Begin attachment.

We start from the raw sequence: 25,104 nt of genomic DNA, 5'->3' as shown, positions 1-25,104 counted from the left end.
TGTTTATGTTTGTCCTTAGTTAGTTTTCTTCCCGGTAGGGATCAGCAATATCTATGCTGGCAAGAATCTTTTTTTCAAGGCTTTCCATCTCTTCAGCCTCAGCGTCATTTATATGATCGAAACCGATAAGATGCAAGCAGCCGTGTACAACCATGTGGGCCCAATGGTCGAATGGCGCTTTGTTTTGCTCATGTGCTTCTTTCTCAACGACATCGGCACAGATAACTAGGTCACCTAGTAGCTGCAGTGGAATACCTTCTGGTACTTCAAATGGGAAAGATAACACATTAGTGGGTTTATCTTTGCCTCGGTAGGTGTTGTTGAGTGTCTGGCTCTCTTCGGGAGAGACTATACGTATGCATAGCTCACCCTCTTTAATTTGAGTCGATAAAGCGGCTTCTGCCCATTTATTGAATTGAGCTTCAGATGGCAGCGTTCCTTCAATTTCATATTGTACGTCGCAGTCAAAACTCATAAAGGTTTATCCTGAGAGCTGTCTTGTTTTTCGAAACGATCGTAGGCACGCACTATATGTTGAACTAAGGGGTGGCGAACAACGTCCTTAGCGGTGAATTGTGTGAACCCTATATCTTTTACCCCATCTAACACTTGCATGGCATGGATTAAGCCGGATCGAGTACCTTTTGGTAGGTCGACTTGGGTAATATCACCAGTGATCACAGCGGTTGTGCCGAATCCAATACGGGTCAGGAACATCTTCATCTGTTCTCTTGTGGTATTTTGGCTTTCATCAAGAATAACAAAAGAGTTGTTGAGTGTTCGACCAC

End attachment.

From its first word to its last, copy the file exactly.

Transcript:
We start from the raw sequence: 25,104 nt of genomic DNA, 5'->3' as shown, positions 1-25,104 counted from the left end.
TGTTTATGTTTGTCCTTAGTTAGTTTTCTTCCCGGTAGGGATCAGCAATATCTATGCTGGCAAGAATCTTTTTTTCAAGGCTTTCCATCTCTTCAGCCTCAGCGTCATTTATATGATCGAAACCGATAAGATGCAAGCAGCCGTGTACAACCATGTGGGCCCAATGGTCGAATGGCGCTTTGTTTTGCTCATGTGCTTCTTTCTCAACGACATCGGCACAGATAACTAGGTCACCTAGTAGCTGCAGTGGAATACCTTCTGGTACTTCAAATGGGAAAGATAACACATTAGTGGGTTTATCTTTGCCTCGGTAGGTGTTGTTGAGTGTCTGGCTCTCTTCGGGAGAGACTATACGTATGCATAGCTCACCCTCTTTAATTTGAGTCGATAAAGCGGCTTCTGCCCATTTATTGAATTGAGCTTCAGATGGCAGCGTTCCTTCAATTTCATATTGTACGTCGCAGTCAAAACTCATAAAGGTTTATCCTGAGAGCTGTCTTGTTTTTCGAAACGATCGTAGGCACGCACTATATGTTGAACTAAGGGGTGGCGAACAACGTCCTTAGCGGTGAATTGTGTGAACCCTATATCTTTTACCCCATCTAACACTTGCATGGCATGGATTAAGCCGGATCGAGTACCTTTTGGTAGGTCGACTTGGGTAATATCACCAGTGATCACAGCGGTTGTGCCGAATCCAATACGGGTCAGGAACATCTTCATCTGTTCTCTTGTGGTATTTTGGCTTTCATCAAGAATAACAAAAGAGTTGTTGAGTGTTCGACCAC